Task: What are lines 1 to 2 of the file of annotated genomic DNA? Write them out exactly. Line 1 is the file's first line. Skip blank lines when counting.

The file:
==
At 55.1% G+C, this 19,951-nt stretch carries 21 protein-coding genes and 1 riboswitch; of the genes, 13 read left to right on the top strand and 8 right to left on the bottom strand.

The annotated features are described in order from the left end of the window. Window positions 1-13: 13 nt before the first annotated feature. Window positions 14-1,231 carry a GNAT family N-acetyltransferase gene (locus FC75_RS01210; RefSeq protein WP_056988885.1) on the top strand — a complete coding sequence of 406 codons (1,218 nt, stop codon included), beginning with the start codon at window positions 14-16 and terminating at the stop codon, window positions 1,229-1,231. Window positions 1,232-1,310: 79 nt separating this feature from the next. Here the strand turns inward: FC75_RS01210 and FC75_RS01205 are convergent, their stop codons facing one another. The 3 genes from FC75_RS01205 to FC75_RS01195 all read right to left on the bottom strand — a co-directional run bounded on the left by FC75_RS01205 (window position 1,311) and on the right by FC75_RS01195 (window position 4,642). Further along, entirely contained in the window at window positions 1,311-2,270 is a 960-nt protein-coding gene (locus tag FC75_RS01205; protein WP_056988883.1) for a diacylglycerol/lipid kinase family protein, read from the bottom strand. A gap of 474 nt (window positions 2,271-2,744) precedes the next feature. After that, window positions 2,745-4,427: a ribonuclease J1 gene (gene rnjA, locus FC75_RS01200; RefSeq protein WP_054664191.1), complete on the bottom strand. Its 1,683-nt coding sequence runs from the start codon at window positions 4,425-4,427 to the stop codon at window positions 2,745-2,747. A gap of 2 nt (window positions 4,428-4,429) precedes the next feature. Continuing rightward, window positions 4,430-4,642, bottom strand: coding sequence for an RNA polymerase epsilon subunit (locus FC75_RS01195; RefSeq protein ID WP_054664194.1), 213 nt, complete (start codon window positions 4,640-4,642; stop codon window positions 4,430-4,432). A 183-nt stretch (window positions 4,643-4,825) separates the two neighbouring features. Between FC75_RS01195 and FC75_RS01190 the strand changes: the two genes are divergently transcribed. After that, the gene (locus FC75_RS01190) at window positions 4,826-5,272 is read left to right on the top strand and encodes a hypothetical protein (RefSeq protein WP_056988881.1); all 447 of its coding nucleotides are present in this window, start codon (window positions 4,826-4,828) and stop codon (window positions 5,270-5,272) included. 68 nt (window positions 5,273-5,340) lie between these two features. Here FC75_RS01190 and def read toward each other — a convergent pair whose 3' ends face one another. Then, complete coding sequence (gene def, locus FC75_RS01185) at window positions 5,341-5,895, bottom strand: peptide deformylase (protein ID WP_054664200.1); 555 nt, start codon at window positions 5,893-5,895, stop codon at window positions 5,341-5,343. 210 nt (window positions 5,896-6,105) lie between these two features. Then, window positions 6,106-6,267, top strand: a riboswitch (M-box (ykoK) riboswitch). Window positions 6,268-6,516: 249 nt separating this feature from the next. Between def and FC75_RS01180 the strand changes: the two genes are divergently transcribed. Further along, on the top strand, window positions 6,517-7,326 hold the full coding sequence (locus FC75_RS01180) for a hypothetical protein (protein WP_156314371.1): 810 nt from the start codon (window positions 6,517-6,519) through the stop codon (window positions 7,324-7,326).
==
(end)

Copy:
At 55.1% G+C, this 19,951-nt stretch carries 21 protein-coding genes and 1 riboswitch; of the genes, 13 read left to right on the top strand and 8 right to left on the bottom strand.

The annotated features are described in order from the left end of the window. Window positions 1-13: 13 nt before the first annotated feature. Window positions 14-1,231 carry a GNAT family N-acetyltransferase gene (locus FC75_RS01210; RefSeq protein WP_056988885.1) on the top strand — a complete coding sequence of 406 codons (1,218 nt, stop codon included), beginning with the start codon at window positions 14-16 and terminating at the stop codon, window positions 1,229-1,231. Window positions 1,232-1,310: 79 nt separating this feature from the next. Here the strand turns inward: FC75_RS01210 and FC75_RS01205 are convergent, their stop codons facing one another. The 3 genes from FC75_RS01205 to FC75_RS01195 all read right to left on the bottom strand — a co-directional run bounded on the left by FC75_RS01205 (window position 1,311) and on the right by FC75_RS01195 (window position 4,642). Further along, entirely contained in the window at window positions 1,311-2,270 is a 960-nt protein-coding gene (locus tag FC75_RS01205; protein WP_056988883.1) for a diacylglycerol/lipid kinase family protein, read from the bottom strand. A gap of 474 nt (window positions 2,271-2,744) precedes the next feature. After that, window positions 2,745-4,427: a ribonuclease J1 gene (gene rnjA, locus FC75_RS01200; RefSeq protein WP_054664191.1), complete on the bottom strand. Its 1,683-nt coding sequence runs from the start codon at window positions 4,425-4,427 to the stop codon at window positions 2,745-2,747. A gap of 2 nt (window positions 4,428-4,429) precedes the next feature. Continuing rightward, window positions 4,430-4,642, bottom strand: coding sequence for an RNA polymerase epsilon subunit (locus FC75_RS01195; RefSeq protein ID WP_054664194.1), 213 nt, complete (start codon window positions 4,640-4,642; stop codon window positions 4,430-4,432). A 183-nt stretch (window positions 4,643-4,825) separates the two neighbouring features. Between FC75_RS01195 and FC75_RS01190 the strand changes: the two genes are divergently transcribed. After that, the gene (locus FC75_RS01190) at window positions 4,826-5,272 is read left to right on the top strand and encodes a hypothetical protein (RefSeq protein WP_056988881.1); all 447 of its coding nucleotides are present in this window, start codon (window positions 4,826-4,828) and stop codon (window positions 5,270-5,272) included. 68 nt (window positions 5,273-5,340) lie between these two features. Here FC75_RS01190 and def read toward each other — a convergent pair whose 3' ends face one another. Then, complete coding sequence (gene def, locus FC75_RS01185) at window positions 5,341-5,895, bottom strand: peptide deformylase (protein ID WP_054664200.1); 555 nt, start codon at window positions 5,893-5,895, stop codon at window positions 5,341-5,343. 210 nt (window positions 5,896-6,105) lie between these two features. Then, window positions 6,106-6,267, top strand: a riboswitch (M-box (ykoK) riboswitch). Window positions 6,268-6,516: 249 nt separating this feature from the next. Between def and FC75_RS01180 the strand changes: the two genes are divergently transcribed. Further along, on the top strand, window positions 6,517-7,326 hold the full coding sequence (locus FC75_RS01180) for a hypothetical protein (protein WP_156314371.1): 810 nt from the start codon (window positions 6,517-6,519) through the stop codon (window positions 7,324-7,326).